We propose a novel type of composite light-matter interferometer based on a supersolid-like phase of a driven Bose-Einstein condensate coupled to a pair of degenerate counterpropagating modes of an optical ring cavity. The supersolid-like condensate under the influence of the gravity drags the cavity optical potential with itself, thereby changing the relative phase of the two cavity modes. Monitoring the phase evolution of the cavity output fields thus allows for a nondestructive measurement of the gravitational acceleration. We show that the sensitivity of the proposed gravimeter exhibits Heisenberg-like scaling with respect to the atom number. As the relative phase of the cavity modes is insensitive to photon losses, the gravimeter is robust against these deleterious effects. For state-of-the-art experimental parameters, the sensitivity of such a gravimeter could be of the order of $10^{-10}$--$10^{-8}$ for a condensate of a half a million atoms with long measurement times.

Symmetry plays an important role in the field of quantum mechanics. In this paper, we consider a subclass of symmetric quantum states in the multipartite system $N^{\otimes d}$, namely, the completely symmetric states, which are invariant under any index permutation. It was conjectured by L. Qian and D. Chu [arXiv:1810.03125 [quant-ph]] that the completely symmetric states are separable if and only if it is a convex combination of symmetric pure product states. In this paper, we proved that this conjecture is true for both bipartite and multipartite cases. And we proved the completely symmetric state $\rho$ is separable if its rank is at most $5$ or $N+1$. For the states of rank

$6$ or $N+2$, they are separable if and only if their range contains a product vector. We apply our results to a few widely useful states in quantum information, such as symmetric states, edge states, extreme states, and nonnegative states. We also study the relation of CS states to Hankel and Toeplitz matrices.

Great efforts are currently devoted to the engineering of topological Bloch bands in ultracold atomic gases. Recent achievements in this direction, together with the possibility of tuning inter-particle interactions, suggest that strongly-correlated states reminiscent of fractional quantum Hall (FQH) liquids could soon be generated in these systems. In this experimental framework, where transport measurements are limited, identifying unambiguous signatures of FQH-type states constitutes a challenge on its own. Here, we demonstrate that the fractional nature of the quantized Hall conductance, a fundamental characteristic of FQH states, could be detected in ultracold gases through a circular-dichroic measurement, namely, by monitoring the energy absorbed by the atomic cloud upon a circular drive. We validate this approach by comparing the circular-dichroic signal to the many-body Chern number, and discuss how such measurements could be performed to distinguish FQH-type states from competing states. Our scheme offers a practical tool for the detection of topologically-ordered states in quantum-engineered systems, with potential applications in solid state.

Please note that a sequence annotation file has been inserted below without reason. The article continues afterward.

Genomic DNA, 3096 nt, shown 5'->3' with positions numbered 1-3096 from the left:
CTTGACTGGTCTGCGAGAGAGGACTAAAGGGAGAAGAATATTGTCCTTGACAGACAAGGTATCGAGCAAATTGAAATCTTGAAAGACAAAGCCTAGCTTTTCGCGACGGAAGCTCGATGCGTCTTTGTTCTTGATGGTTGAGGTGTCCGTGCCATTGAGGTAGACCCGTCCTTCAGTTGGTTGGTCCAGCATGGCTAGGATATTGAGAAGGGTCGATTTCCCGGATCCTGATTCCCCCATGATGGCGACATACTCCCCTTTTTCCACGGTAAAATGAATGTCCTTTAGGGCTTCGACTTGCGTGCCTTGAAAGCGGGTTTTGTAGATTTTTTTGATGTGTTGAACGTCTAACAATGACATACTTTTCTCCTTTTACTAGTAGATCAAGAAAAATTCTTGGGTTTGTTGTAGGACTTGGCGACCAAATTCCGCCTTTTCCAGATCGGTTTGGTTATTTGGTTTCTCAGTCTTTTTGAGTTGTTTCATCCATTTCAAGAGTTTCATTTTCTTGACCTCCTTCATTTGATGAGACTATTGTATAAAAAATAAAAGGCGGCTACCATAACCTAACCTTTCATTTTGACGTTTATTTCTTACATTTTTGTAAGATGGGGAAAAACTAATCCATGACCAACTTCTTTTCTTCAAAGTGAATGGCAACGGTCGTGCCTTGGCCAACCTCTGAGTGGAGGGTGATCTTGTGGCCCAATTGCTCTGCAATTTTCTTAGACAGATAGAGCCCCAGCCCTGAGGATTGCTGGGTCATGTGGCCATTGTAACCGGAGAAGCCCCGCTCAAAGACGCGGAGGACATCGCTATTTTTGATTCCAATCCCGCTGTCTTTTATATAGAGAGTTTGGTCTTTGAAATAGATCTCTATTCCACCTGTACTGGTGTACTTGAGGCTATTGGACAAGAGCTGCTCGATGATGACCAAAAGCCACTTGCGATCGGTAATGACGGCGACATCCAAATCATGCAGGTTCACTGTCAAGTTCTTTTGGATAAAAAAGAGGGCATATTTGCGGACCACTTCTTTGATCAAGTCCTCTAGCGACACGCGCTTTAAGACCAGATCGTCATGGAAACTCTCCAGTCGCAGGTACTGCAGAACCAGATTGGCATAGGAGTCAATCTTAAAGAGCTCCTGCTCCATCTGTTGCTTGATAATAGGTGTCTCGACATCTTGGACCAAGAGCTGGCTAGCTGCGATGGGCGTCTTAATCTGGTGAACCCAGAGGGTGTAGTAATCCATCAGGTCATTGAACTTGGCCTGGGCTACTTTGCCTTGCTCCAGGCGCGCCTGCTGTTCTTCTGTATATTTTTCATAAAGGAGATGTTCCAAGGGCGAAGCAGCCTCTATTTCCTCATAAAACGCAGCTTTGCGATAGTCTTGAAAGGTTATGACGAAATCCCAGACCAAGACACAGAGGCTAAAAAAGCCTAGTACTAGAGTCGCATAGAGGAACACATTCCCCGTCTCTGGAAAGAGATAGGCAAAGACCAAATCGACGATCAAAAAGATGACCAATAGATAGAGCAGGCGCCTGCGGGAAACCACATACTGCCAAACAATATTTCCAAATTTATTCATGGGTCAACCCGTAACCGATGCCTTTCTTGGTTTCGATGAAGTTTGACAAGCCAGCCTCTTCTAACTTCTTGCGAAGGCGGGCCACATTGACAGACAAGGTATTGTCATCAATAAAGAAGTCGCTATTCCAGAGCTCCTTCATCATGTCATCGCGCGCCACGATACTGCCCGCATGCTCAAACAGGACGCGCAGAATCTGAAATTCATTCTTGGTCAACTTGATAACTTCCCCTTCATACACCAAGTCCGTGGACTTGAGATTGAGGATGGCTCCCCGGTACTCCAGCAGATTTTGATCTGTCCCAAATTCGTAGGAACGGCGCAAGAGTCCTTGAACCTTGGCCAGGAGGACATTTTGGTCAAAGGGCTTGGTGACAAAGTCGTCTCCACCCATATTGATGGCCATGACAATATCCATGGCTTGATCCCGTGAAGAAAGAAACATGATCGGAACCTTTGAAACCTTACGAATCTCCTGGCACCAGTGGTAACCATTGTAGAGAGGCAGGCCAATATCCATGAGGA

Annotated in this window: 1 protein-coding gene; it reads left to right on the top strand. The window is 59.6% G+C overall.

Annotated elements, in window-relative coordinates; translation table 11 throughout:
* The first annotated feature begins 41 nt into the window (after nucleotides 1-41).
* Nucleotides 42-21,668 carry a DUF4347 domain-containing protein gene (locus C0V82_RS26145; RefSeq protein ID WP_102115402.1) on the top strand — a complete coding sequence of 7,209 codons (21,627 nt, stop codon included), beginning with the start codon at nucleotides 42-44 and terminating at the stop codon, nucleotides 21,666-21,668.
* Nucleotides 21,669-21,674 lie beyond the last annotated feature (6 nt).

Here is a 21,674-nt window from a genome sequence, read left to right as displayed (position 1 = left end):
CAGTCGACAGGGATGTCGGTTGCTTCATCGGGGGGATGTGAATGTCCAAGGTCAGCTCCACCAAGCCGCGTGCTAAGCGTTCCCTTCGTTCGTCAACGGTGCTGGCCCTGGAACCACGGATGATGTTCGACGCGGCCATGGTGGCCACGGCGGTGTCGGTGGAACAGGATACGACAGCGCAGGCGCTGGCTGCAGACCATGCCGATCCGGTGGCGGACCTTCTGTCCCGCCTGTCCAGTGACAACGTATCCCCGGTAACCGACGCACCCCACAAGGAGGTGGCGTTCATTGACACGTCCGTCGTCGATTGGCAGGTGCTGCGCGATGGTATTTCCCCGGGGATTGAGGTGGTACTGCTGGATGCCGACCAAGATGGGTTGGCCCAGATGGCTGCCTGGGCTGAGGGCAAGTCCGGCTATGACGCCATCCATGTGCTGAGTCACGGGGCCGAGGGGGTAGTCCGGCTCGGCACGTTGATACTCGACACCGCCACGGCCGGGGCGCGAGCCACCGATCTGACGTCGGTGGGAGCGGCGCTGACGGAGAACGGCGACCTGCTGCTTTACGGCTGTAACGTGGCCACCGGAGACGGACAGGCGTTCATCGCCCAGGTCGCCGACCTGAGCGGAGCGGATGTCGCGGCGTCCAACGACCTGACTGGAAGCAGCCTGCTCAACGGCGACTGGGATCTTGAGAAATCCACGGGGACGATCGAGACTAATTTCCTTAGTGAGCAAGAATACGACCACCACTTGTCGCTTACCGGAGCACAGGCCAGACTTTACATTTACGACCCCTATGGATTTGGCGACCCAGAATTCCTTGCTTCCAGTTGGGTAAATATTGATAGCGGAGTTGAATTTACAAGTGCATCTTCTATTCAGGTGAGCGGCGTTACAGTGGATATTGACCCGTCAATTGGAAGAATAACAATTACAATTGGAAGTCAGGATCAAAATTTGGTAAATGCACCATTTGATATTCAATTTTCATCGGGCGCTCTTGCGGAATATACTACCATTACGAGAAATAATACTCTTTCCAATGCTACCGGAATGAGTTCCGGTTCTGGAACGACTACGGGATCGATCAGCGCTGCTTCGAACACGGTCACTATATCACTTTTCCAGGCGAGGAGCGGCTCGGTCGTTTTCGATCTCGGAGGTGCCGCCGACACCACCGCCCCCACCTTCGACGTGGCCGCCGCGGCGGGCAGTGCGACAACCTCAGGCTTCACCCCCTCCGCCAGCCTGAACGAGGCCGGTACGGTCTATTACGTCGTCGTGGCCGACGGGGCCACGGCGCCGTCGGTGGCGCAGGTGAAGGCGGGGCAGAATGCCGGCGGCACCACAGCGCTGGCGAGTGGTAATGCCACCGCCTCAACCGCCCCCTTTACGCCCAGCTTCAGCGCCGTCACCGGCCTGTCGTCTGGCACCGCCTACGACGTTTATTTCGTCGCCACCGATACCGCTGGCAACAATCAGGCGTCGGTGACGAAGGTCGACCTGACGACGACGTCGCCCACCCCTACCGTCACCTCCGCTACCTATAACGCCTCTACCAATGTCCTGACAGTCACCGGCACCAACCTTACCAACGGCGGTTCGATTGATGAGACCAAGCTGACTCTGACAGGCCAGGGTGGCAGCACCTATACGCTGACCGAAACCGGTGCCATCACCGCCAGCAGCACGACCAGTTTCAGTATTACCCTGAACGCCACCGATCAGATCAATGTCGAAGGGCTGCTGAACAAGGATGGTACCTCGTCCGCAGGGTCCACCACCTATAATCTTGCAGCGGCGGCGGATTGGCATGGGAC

In this contribution we determine the exact solution for the ground-state wave function of a two-particle correlated model atom with harmonic interactions. From that wave function, the nonidempotent one-particle reduced density matrix is deduced. Its diagonal gives the exact probability density, the basic variable of Density-Functional Theory. The one-matrix is directly decomposed, in a point-wise manner, in terms of natural orbitals and their occupation numbers, i.e., in terms of its eigenvalues and normalized eigenfunctions. The exact informations are used to fix three, approximate, independent-particle models. Next, a time-dependent external field of finite duration is added to the exact and approximate Hamiltonians and the resulting Cauchy problem is solved. The impact of the external field is investigated by calculating the energy shift generated by that time-dependent field. It is found that the nonperturbative energy shift reflects the sign of the driving field. The exact probability density and current are used, as inputs, to investigate the capability of a formally exact independent-particle modeling in time-dependent DFT as well. The results for the observable energy shift are analyzed by using realistic estimations for the parameters of the two-particle target and the external field. A comparison with the experimental prediction on the sign-dependent energy loss of swift protons and antiprotons in a gaseous He target is made.

This is an analysis of the recently published article `Quantum theory cannot consistently describe the use of itself' by D. Frauchiger and R. Renner~\cite{1}. Here I decipher the paradox and analyze it from the point of view of de Broglie-Bohm hidden variable theory (i.e., Bohmian mechanics). I also analyze the problem from the perspective obtained by the Copenhagen interpretation (i.e., the Bohrian interpretation) and show that both views are self consistent and do not lead to any contradiction with a `single-world' description of quantum theory.

Author(s): Wei Zhang, Ming-Xin Dong, Dong-Sheng Ding, Shuai Shi, Kai Wang, Zhi-Yuan Zhou, Guang-Can Guo, and Bao-Sen Shi

Multiphoton entangled states play a crucial role in quantum information applications such as secure quantum communication, scalable computation, and high-precision quantum metrology. Quantum memory for entangled states is a key component of quantum repeaters, which are indispensable in realizing qua...